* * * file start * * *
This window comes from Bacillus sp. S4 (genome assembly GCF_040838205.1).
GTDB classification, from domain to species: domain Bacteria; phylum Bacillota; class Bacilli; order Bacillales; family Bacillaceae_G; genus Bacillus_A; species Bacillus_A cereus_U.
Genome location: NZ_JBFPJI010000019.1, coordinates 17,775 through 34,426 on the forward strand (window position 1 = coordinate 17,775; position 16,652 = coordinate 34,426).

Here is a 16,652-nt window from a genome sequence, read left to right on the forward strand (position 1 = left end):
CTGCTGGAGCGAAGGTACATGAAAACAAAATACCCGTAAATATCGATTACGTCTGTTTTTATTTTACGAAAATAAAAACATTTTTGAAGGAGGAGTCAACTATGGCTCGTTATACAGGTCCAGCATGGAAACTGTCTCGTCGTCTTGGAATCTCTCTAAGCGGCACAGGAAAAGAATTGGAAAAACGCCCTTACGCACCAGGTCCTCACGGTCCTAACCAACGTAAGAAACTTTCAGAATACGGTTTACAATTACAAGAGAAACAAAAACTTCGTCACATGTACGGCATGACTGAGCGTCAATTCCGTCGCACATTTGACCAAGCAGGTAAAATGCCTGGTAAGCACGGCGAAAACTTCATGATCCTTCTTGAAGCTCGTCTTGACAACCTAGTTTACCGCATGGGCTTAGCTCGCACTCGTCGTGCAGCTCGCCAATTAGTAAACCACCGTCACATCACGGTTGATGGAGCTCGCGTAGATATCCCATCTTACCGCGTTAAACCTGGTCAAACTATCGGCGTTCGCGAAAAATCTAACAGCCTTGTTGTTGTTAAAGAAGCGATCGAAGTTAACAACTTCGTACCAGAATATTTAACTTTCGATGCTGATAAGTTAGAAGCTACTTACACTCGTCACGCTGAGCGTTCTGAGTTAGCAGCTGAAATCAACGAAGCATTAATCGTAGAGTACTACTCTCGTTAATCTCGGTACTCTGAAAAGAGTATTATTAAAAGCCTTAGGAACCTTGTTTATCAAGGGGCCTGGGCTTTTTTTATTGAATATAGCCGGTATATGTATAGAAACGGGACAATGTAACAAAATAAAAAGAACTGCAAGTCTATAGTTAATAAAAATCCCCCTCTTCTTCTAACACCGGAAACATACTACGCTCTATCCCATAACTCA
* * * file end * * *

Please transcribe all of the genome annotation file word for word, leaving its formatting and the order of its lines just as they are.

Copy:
This window comes from Bacillus sp. S4 (genome assembly GCF_040838205.1).
GTDB classification, from domain to species: domain Bacteria; phylum Bacillota; class Bacilli; order Bacillales; family Bacillaceae_G; genus Bacillus_A; species Bacillus_A cereus_U.
Genome location: NZ_JBFPJI010000019.1, coordinates 17,775 through 34,426 on the forward strand (window position 1 = coordinate 17,775; position 16,652 = coordinate 34,426).

Here is a 16,652-nt window from a genome sequence, read left to right on the forward strand (position 1 = left end):
CTGCTGGAGCGAAGGTACATGAAAACAAAATACCCGTAAATATCGATTACGTCTGTTTTTATTTTACGAAAATAAAAACATTTTTGAAGGAGGAGTCAACTATGGCTCGTTATACAGGTCCAGCATGGAAACTGTCTCGTCGTCTTGGAATCTCTCTAAGCGGCACAGGAAAAGAATTGGAAAAACGCCCTTACGCACCAGGTCCTCACGGTCCTAACCAACGTAAGAAACTTTCAGAATACGGTTTACAATTACAAGAGAAACAAAAACTTCGTCACATGTACGGCATGACTGAGCGTCAATTCCGTCGCACATTTGACCAAGCAGGTAAAATGCCTGGTAAGCACGGCGAAAACTTCATGATCCTTCTTGAAGCTCGTCTTGACAACCTAGTTTACCGCATGGGCTTAGCTCGCACTCGTCGTGCAGCTCGCCAATTAGTAAACCACCGTCACATCACGGTTGATGGAGCTCGCGTAGATATCCCATCTTACCGCGTTAAACCTGGTCAAACTATCGGCGTTCGCGAAAAATCTAACAGCCTTGTTGTTGTTAAAGAAGCGATCGAAGTTAACAACTTCGTACCAGAATATTTAACTTTCGATGCTGATAAGTTAGAAGCTACTTACACTCGTCACGCTGAGCGTTCTGAGTTAGCAGCTGAAATCAACGAAGCATTAATCGTAGAGTACTACTCTCGTTAATCTCGGTACTCTGAAAAGAGTATTATTAAAAGCCTTAGGAACCTTGTTTATCAAGGGGCCTGGGCTTTTTTTATTGAATATAGCCGGTATATGTATAGAAACGGGACAATGTAACAAAATAAAAAGAACTGCAAGTCTATAGTTAATAAAAATCCCCCTCTTCTTCTAACACCGGAAACATACTACGCTCTATCCCATAACTCA